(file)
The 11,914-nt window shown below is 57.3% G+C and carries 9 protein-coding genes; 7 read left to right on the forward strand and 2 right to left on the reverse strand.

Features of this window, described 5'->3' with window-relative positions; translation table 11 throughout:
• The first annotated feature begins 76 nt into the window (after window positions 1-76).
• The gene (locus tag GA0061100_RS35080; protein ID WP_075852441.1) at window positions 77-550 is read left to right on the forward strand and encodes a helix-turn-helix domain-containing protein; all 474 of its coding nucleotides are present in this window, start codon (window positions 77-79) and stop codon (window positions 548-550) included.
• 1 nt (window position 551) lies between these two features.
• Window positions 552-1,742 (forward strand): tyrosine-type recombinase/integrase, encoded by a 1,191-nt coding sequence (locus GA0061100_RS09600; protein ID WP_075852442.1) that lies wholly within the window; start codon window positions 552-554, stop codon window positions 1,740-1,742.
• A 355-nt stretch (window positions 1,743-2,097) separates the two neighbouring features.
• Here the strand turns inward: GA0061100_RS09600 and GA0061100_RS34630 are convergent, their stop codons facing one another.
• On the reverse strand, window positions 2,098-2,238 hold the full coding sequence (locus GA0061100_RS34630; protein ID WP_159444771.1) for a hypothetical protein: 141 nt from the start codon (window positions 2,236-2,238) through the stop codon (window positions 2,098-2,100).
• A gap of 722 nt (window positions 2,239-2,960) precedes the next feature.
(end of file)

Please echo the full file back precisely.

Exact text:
The 11,914-nt window shown below is 57.3% G+C and carries 9 protein-coding genes; 7 read left to right on the forward strand and 2 right to left on the reverse strand.

Features of this window, described 5'->3' with window-relative positions; translation table 11 throughout:
• The first annotated feature begins 76 nt into the window (after window positions 1-76).
• The gene (locus tag GA0061100_RS35080; protein ID WP_075852441.1) at window positions 77-550 is read left to right on the forward strand and encodes a helix-turn-helix domain-containing protein; all 474 of its coding nucleotides are present in this window, start codon (window positions 77-79) and stop codon (window positions 548-550) included.
• 1 nt (window position 551) lies between these two features.
• Window positions 552-1,742 (forward strand): tyrosine-type recombinase/integrase, encoded by a 1,191-nt coding sequence (locus GA0061100_RS09600; protein ID WP_075852442.1) that lies wholly within the window; start codon window positions 552-554, stop codon window positions 1,740-1,742.
• A 355-nt stretch (window positions 1,743-2,097) separates the two neighbouring features.
• Here the strand turns inward: GA0061100_RS09600 and GA0061100_RS34630 are convergent, their stop codons facing one another.
• On the reverse strand, window positions 2,098-2,238 hold the full coding sequence (locus GA0061100_RS34630; protein ID WP_159444771.1) for a hypothetical protein: 141 nt from the start codon (window positions 2,236-2,238) through the stop codon (window positions 2,098-2,100).
• A gap of 722 nt (window positions 2,239-2,960) precedes the next feature.